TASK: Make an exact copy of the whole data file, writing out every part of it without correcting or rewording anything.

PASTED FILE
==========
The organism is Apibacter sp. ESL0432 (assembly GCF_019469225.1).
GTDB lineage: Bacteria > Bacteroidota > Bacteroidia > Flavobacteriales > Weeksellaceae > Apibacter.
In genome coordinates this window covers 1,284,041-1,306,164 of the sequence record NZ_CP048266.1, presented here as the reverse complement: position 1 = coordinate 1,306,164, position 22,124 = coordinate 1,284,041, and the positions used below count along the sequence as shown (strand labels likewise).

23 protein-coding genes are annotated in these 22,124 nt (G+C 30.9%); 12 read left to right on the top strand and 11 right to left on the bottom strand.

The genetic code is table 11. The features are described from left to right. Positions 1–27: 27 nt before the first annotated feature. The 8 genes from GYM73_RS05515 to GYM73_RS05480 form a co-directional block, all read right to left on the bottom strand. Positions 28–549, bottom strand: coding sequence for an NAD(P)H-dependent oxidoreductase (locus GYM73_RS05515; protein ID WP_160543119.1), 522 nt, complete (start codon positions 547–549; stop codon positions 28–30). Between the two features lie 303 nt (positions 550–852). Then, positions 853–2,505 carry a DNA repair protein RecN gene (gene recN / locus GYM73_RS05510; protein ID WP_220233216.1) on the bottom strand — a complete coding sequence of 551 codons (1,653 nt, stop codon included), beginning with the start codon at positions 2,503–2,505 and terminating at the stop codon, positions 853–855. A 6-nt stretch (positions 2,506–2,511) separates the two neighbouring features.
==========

The organism is Apibacter sp. ESL0432 (assembly GCF_019469225.1).
GTDB lineage: Bacteria > Bacteroidota > Bacteroidia > Flavobacteriales > Weeksellaceae > Apibacter.
In genome coordinates this window covers 1,284,041-1,306,164 of the sequence record NZ_CP048266.1, presented here as the reverse complement: position 1 = coordinate 1,306,164, position 22,124 = coordinate 1,284,041, and the positions used below count along the sequence as shown (strand labels likewise).

23 protein-coding genes are annotated in these 22,124 nt (G+C 30.9%); 12 read left to right on the top strand and 11 right to left on the bottom strand.

The genetic code is table 11. The features are described from left to right. Positions 1–27: 27 nt before the first annotated feature. The 8 genes from GYM73_RS05515 to GYM73_RS05480 form a co-directional block, all read right to left on the bottom strand. Positions 28–549, bottom strand: coding sequence for an NAD(P)H-dependent oxidoreductase (locus GYM73_RS05515; protein ID WP_160543119.1), 522 nt, complete (start codon positions 547–549; stop codon positions 28–30). Between the two features lie 303 nt (positions 550–852). Then, positions 853–2,505 carry a DNA repair protein RecN gene (gene recN / locus GYM73_RS05510; protein ID WP_220233216.1) on the bottom strand — a complete coding sequence of 551 codons (1,653 nt, stop codon included), beginning with the start codon at positions 2,503–2,505 and terminating at the stop codon, positions 853–855. A 6-nt stretch (positions 2,506–2,511) separates the two neighbouring features.